Courses by format: Site Based

This course is designed to explore the essential elements needed for the acquisition of knowledge and competencies to promote 21st century learning skills. Participants in this course will learn about the need for collaboration, communication, and critical and creative thinking. The effective use of technology and media literacy will be investigated. This course prepares teachers by engaging them in thoughtful dialogue and activities that promote 21st century ideas and understanding of students’ diverse, digital, and global learning needs.
This course is designed to enhance a participant’s knowledge of assessment and grading practices. The following themes will be investigated: formative assessment, summative assessment, learning targets and outcomes, methods of assessing, types of assessment protocols, grading practices, providing feedback, and defining mastery. This course prepares teachers by providing them with the essential elements needed to translate assessment of learning to assessment for learning. 
This course is designed to give educators at all levels (K–12) an overview of research related to harassment, bullying and cyberbullying. Influences within and outside of the school will be explored. Educators will develop effective tools for the identification and prevention of bullying behaviors. Interventions, including home/school connections, will be presented to address opportunities for change, which can positively influence student achievement.  
Research suggests that effective communication and collaboration are essential to becoming a successful learner in the 21st century.  These threads of collaboration and communication consistently run through the Common Core Standards adopted by most states. Foundational work in this course will include the research base and operational definitions for collaborative learning, engaged learning, and cooperative learning.  Participants will synthesize these paradigms and create applications for implementation into their own classrooms.
This course is designed to explore the critical need to differentiate instruction for 21st century learners. The philosophy of differentiation will be examined in relationship to cultural needs, learning styles, intelligence theories, and thinking skills. The use of technology and the role of effective feedback will also be addressed. Participants will be provided multiple opportunities to engage in discussions and activities that refine their current differentiation strategies and practices in an effort to meet the needs of all K–16 learners.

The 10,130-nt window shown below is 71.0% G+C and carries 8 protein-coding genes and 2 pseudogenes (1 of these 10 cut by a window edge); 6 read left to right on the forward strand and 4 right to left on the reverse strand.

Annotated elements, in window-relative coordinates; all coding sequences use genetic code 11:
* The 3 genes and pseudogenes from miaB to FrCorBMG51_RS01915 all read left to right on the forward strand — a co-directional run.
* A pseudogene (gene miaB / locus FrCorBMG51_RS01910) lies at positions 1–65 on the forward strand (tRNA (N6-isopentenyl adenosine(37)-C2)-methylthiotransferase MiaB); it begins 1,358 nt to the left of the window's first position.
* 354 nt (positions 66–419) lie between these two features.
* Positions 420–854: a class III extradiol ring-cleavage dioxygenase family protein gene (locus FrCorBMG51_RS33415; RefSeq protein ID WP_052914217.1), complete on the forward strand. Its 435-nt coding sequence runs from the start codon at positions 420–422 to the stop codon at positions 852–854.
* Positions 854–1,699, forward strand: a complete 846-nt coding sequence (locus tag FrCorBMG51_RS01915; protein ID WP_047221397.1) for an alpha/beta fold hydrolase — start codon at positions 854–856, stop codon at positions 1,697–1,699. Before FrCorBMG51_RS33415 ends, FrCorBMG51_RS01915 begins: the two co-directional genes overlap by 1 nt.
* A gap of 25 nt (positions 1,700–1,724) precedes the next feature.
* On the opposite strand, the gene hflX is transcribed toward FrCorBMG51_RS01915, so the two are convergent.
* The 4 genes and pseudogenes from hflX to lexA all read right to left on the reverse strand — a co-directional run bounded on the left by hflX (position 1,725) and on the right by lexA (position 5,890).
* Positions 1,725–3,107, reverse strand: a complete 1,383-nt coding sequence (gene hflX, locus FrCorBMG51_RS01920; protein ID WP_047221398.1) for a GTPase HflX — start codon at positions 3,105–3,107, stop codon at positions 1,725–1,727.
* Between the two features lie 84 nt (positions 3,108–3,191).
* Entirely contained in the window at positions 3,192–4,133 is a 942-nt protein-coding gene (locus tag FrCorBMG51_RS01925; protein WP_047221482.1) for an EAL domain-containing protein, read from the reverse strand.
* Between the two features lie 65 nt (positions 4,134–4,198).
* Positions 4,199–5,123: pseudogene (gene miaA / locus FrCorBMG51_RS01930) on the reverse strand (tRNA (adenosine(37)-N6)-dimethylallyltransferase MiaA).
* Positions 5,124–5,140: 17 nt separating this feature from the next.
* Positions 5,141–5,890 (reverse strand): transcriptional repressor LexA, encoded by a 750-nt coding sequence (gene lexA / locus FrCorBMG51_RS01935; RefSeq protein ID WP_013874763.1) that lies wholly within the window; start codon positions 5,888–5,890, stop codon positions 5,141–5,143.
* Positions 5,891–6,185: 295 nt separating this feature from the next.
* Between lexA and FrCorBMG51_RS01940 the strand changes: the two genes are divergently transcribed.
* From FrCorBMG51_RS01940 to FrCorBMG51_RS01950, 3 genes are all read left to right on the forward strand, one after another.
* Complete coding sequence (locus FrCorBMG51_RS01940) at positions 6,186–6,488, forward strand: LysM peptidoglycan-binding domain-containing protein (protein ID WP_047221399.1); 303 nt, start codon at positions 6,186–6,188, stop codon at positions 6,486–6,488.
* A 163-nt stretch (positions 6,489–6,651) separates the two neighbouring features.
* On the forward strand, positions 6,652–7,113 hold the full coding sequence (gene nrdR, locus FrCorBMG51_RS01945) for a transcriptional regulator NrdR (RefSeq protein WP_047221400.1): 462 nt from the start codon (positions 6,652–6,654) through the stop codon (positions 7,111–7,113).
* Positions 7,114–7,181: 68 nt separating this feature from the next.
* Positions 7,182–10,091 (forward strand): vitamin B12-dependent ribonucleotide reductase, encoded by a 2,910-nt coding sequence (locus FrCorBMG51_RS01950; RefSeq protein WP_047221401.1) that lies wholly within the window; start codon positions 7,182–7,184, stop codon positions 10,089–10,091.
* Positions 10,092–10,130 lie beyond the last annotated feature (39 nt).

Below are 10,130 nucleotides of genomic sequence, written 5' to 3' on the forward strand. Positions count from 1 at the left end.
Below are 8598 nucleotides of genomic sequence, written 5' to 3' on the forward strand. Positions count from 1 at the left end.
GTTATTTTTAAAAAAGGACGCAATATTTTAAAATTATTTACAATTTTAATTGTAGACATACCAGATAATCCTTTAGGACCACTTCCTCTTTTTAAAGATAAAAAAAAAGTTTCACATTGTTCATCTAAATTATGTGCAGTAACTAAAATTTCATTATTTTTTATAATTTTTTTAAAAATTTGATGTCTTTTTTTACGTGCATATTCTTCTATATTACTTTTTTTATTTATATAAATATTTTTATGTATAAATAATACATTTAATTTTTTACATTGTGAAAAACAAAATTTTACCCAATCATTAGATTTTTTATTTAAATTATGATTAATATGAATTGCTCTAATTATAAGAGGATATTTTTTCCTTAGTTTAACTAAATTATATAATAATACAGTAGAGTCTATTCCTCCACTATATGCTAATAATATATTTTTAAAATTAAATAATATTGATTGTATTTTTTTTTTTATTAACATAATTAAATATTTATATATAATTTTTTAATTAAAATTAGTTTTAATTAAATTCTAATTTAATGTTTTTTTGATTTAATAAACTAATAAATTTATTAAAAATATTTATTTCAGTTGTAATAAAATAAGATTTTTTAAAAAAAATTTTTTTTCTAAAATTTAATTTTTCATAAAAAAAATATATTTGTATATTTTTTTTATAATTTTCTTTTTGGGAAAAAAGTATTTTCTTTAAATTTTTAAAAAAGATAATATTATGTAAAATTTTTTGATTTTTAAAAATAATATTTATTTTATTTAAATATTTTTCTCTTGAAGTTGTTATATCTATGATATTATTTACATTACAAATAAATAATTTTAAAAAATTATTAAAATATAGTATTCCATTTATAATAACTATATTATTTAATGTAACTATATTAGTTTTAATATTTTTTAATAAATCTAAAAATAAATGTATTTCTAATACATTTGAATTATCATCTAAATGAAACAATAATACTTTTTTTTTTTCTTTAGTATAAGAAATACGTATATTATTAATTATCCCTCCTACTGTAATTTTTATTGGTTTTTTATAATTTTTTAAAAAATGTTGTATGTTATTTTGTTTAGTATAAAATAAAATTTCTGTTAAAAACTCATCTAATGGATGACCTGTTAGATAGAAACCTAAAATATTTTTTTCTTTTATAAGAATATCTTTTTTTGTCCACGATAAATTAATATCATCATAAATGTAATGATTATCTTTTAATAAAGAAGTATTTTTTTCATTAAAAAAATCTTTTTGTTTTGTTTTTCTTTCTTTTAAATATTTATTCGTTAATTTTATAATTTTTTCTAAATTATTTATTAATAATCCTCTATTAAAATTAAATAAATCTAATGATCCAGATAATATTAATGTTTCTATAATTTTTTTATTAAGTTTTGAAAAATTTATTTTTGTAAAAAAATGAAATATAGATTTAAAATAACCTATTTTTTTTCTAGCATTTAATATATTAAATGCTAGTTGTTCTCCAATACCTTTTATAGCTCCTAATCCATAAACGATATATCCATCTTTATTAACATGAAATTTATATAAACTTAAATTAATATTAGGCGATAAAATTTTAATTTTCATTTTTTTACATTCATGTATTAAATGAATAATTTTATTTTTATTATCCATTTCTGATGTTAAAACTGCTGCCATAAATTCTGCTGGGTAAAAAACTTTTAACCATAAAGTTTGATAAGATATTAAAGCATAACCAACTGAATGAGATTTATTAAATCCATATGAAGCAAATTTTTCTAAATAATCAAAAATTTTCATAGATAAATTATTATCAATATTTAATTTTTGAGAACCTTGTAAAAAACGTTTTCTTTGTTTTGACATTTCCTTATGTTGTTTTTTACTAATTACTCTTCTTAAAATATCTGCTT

This course is designed to promote an awareness of intellectual giftedness, its description, and characteristics of gifted and talented students. Participants will examine characteristics of gifted students, myths and perceptions, as well as curriculum and best practices associated with gifted education. Participants will be provided multiple opportunities to engage in discussions and activities that refine and define strategies and practices focusing on meeting the comprehensive needs of gifted and talented students.
Educators will learn how to use the iPad, iTunes, and various other applications for delivering any course content to their students.  Educators will become skilled on how the iPad can promote their content area, differentiate instruction, provide multiple representations, and motivate their own professional development.  Educators will gain understanding of Internet resources, iPad applications, the flipped classroom, eBooks, videos, and more to maximize the learning environment.
Participants will learn to develop, create, implement, and assess a STEAM (science, technology, engineering, arts, and math) program, lessons and units. A variety of frameworks will be reviewed and discussed to allow for easy replication of STEAM units and activities. Inquiry-based lessons for instruction and assessment will be explored to help gain a better understanding of possible classroom applications and projects. Educators will leave the course with a roadmap to better implement STEAM into their classroom, promote STEAM questioning, and develop STEAM PBL (Project-Based Learning) units.
This course is designed to give educators at all levels an overview of recent research on mindfulness practices and to provide step by step guidance on how to integrate these practices into the classroom. Participants in this course will learn what mindfulness is, why it is important, and how to creatively apply research-based mindfulness techniques in meeting the diverse learning needs of students. Attention will also be given to ways educators can use mindfulness to enhance their own professional and personal experience as teachers.